(Vatican Radio) Pope Francis' journey to South Korea is not a "tourist visit," as the Holy Father himself explained to journalists during the 11 hour flight to Seoul. Vatican Radio's Sean Patrick Lovett explains the Pope's missionary dream:
Listen to the report by Sean Patrick Lovett:
Not everybody knows the real reason why Jorge Bergoglio became a Jesuit.
He dreamed of being a missionary in the Far East, just like the Jesuit St Francis Xavier. That’s what he himself said last year when speaking to a group of Jesuit school students in Rome.
“Going out…proclaiming Jesus Christ…not staying closed in our structures” – that’s how he described his call within the call.
In a sense, that dream was at least partly fulfilled today when the papal plane touched down at an Air Base in Seoul, South Korea. In this specific case his missionary dream is articulated around three main themes:
- recognizing the role of young people in the Church by celebrating the 6th Asian Youth Day together with them,
- acknowledging the history of the Faith in this part of the world by beatifying 124 of its martyrs who died for their beliefs in the 19th century,
- encouraging reconciliation and peace, between North and South Korea, in particular, by praying for that purpose at a special Mass in Seoul.
Speaking to the 72 journalists representing 11 nations who are travelling with him on the flight from Rome, Pope Francis was even more explicit: “This is not a tourist visit”, he said. The Pope greeted members of the press corps individually, and thanked them for their words which, he said, “help unite us to the world”. He also prayed in silence for the Italian journalist and his Palestinian translator who were killed while reporting on the situation in Gaza on August 13th. Finally, the Pope promised to answer journalist’s questions on the return flight - even though, he quipped, he might end up “like Daniel in the lion’s den…although these lions don’t bite”, he added quickly.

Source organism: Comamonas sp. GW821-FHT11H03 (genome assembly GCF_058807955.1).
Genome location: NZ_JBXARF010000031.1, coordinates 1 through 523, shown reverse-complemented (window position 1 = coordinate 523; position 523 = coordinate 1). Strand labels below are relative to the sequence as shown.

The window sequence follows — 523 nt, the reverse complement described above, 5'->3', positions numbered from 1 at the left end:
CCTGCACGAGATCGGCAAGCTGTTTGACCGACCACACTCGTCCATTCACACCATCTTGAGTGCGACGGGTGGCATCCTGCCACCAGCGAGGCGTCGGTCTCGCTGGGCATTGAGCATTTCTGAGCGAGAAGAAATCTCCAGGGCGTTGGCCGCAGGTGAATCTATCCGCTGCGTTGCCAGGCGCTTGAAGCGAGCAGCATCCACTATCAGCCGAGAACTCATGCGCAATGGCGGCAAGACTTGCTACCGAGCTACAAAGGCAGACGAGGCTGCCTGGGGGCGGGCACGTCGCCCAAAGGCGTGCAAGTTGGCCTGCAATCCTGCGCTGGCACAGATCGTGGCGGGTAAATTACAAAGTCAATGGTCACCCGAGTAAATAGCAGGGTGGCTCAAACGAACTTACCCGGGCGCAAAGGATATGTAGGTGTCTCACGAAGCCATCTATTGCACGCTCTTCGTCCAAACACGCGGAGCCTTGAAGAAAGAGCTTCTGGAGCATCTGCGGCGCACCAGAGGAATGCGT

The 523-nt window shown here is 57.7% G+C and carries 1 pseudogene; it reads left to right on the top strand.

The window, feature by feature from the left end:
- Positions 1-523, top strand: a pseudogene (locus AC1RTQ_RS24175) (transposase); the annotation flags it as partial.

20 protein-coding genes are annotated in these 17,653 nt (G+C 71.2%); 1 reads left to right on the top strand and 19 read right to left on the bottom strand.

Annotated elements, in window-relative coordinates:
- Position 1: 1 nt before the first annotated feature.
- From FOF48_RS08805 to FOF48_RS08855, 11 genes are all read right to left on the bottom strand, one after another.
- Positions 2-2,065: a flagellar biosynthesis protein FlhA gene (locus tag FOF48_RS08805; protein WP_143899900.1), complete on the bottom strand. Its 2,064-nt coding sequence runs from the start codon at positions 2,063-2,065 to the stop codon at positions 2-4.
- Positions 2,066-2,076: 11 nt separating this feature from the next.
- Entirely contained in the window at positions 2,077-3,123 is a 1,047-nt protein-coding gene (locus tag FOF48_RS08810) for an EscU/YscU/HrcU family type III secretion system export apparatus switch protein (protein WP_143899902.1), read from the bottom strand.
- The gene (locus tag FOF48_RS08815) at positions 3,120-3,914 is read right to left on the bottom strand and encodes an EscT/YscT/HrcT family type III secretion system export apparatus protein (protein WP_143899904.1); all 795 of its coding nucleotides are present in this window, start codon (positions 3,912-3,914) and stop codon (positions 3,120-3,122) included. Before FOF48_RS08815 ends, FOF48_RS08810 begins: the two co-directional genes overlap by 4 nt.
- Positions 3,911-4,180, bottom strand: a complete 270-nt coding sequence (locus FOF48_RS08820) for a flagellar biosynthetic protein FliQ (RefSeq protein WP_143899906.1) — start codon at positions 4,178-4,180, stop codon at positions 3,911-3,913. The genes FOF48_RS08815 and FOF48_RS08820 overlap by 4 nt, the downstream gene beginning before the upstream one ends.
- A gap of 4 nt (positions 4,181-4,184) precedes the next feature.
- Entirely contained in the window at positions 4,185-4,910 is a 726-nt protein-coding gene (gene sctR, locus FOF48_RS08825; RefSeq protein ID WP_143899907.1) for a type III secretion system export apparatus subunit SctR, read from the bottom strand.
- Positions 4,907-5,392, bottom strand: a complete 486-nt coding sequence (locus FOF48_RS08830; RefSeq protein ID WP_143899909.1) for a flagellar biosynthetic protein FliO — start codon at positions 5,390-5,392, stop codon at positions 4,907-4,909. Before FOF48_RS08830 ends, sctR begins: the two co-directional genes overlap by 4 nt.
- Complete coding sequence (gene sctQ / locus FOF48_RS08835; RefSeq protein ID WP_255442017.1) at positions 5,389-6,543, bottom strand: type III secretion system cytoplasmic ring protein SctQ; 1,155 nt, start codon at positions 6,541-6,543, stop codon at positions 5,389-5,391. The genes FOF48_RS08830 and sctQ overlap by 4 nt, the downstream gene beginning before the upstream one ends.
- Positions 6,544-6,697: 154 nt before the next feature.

Pope Francis faced a fairly full schedule on his first day, including official meetings with the President and local authorities and then with members of the Korean Bishops Conference. He’s already said he knows this trip is going to be, in his own words, “very physical”.
But then, as we all know, “physicality” is one of the distinguishing characteristics of every good missionary…and of Pope Francis himself.